President Barack Obama announced new reforms to the kinds of military-style equipment available to state and local police departments Monday, in a reversal from the administration’s previous stance to continue such programs.
The transfer of tracked armored vehicles, weaponized aircraft and vehicles, bayonets, grenade launchers and large-caliber firearms from the federal government to local agencies is now prohibited. Other equipment, such as riot gear and specialized firearms and ammunition, will only be disbursed to agencies that meet specific requirements or go through additional training.
The new controls come as a result of recommendations, also released Monday, by an interagency working group, formed by Obama through an executive order earlier this year.
The police response to nationwide protesters decrying a series of high-profile shootings of unarmed black men served to highlight the problem, as police officers in cities like Ferguson, Missouri — the site of the shooting death of 19-year-old Michael Brown — rolled through streets in armored tanks and full riot gear.
White House officials had previously defended the use of such transfer programs, noting their utility in scenarios like the hunt for the Boston Marathon bombers in 2013.
But speaking in Camden, New Jersey, which has long had high rates of crime and poverty, Obama said that the new restrictions on military equipment would ease tensions and help officers rebuild trust with the residents they serve.
“We’ve seen how militarized gear can sometimes give people a feeling like there’s an occupying force, as opposed to a force that’s part of the community that’s protecting them and serving them,” Obama said, after meeting with both young people and law enforcement in Camden. “It can alienate and intimidate local residents, and send the wrong message."
“We’re doing these things because we’re listening to what law enforcement is telling us,” Obama added. “They care deeply about their community, they put their lives on the line every day and we should do everything in our power to make sure they are safe and help them do their job the best we can.”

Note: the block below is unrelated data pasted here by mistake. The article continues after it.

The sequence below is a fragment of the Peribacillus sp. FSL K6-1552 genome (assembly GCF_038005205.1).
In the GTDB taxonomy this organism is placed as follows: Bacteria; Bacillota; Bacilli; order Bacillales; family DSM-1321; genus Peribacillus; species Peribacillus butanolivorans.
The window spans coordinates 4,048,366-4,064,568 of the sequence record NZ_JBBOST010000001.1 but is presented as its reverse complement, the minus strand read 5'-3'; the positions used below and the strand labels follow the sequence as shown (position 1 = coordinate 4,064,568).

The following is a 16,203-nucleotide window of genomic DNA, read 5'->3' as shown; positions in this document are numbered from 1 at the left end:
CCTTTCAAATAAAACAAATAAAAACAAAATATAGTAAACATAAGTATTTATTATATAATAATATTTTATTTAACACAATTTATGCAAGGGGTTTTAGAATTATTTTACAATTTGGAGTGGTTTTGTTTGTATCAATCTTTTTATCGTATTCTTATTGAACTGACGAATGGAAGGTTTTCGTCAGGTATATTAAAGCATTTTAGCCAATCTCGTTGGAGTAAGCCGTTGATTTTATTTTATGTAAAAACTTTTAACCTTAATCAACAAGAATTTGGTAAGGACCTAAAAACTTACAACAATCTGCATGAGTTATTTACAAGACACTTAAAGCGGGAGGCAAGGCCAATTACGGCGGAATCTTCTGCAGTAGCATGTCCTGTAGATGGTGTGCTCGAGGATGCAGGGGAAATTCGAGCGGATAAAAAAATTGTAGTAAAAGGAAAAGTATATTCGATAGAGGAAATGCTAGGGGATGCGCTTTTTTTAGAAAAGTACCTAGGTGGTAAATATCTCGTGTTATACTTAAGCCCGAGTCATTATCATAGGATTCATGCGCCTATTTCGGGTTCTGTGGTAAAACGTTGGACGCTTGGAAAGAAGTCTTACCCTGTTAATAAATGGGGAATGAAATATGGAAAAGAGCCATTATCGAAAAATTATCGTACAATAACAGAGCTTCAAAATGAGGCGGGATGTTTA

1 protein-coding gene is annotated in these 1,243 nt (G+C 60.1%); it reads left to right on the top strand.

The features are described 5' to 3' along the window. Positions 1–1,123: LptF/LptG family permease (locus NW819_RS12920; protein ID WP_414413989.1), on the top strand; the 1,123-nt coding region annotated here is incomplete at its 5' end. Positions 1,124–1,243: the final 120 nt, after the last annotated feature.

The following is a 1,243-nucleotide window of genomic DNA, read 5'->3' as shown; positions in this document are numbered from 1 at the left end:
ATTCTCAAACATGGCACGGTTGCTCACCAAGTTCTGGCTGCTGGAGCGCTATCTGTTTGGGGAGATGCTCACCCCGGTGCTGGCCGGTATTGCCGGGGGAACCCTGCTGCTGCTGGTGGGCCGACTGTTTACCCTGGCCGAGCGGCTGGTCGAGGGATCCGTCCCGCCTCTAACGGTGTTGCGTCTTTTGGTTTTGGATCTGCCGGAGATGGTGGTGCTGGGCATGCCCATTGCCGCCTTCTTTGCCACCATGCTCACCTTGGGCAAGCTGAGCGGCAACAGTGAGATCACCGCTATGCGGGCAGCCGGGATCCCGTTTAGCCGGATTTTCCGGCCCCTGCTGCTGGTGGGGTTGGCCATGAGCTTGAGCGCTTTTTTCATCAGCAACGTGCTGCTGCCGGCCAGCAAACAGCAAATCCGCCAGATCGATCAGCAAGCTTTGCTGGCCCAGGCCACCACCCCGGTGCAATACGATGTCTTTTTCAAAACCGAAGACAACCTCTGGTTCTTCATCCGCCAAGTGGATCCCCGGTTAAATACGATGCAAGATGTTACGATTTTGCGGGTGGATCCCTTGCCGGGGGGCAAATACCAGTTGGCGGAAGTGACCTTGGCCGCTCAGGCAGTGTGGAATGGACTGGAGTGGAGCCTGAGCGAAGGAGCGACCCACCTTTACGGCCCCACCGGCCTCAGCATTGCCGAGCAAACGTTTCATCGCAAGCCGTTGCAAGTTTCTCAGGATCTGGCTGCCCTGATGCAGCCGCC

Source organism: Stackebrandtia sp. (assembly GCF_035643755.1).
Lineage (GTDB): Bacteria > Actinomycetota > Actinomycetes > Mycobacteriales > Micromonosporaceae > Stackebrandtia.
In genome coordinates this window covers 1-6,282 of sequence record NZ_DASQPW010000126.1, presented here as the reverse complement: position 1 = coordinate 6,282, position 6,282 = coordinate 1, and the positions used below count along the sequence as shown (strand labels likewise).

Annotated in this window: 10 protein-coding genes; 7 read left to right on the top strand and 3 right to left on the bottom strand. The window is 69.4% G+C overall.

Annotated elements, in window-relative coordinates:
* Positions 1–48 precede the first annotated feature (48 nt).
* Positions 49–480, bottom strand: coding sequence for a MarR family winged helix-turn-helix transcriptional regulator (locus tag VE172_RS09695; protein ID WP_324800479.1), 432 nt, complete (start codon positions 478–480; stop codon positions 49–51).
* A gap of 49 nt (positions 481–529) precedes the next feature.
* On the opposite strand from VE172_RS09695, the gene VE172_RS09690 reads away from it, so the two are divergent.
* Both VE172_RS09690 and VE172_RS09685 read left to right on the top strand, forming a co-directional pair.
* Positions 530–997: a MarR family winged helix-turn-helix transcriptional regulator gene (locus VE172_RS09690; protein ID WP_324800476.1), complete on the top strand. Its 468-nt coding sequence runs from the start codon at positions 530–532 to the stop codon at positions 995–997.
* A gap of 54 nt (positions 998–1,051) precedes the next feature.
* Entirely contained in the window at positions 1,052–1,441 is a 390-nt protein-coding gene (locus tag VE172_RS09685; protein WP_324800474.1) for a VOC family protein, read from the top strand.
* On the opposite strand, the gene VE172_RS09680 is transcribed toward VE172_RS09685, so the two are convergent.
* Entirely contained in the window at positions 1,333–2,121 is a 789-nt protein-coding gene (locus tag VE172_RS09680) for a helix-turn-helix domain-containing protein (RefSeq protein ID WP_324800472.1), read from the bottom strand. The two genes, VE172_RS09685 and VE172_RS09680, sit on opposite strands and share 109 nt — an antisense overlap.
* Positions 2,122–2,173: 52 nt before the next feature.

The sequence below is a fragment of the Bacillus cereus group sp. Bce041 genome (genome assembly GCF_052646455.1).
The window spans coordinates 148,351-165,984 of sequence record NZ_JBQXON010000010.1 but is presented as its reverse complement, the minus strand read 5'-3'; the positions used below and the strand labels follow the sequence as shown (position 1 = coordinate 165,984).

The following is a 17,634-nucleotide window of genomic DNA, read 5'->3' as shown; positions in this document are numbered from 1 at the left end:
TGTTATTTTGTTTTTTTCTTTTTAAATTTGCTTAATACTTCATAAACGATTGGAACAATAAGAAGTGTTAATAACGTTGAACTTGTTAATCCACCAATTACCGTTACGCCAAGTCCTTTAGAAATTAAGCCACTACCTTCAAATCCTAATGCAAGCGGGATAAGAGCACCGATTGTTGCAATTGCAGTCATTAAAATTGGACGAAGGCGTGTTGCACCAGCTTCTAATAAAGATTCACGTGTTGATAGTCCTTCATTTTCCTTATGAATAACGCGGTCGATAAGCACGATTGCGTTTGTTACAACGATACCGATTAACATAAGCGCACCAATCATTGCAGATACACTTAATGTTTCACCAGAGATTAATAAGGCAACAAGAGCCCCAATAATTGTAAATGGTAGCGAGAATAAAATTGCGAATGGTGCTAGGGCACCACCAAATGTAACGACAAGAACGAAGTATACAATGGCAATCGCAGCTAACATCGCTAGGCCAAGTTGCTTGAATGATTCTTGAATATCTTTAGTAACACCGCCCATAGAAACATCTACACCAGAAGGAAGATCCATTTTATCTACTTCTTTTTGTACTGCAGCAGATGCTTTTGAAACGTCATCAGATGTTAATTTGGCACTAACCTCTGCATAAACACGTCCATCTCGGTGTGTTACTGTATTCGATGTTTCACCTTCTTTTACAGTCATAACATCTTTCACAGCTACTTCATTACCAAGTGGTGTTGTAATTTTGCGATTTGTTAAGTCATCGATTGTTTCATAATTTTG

Obama held up Camden as an example of a community that had turned its relationship with the police around. He praised the efforts of the department, which he said had implemented various policies to better serve and work with the community. He also noted the $163 million in Department of Justice grants that would be available to help police departments reform their practices, in line with the working group’s recommendations. And he touted other programs meant to expand opportunities for minority communities, including his administration’s “My Brother’s Keeper” initiative, specifically geared at young men of color.
Obama also said changes to policing were only the beginning in addressing the crises that the unrest in Ferguson, New York City and Baltimore had highlighted.
“A lot of the issues that have been raised here, and in places like Baltimore and Ferguson and New York, goes beyond policing. We can't ask the police to contain and control problems that the rest of us aren’t willing to face or do anything about,” he said. “If we as a society don’t do more to expand opportunity to everybody who’s willing to work for it, then we’ll end up seeing conflicts between law enforcement and residents. If we as a society aren’t willing to deal honestly with issue of race, then we can't just expect police departments to solve these problems.”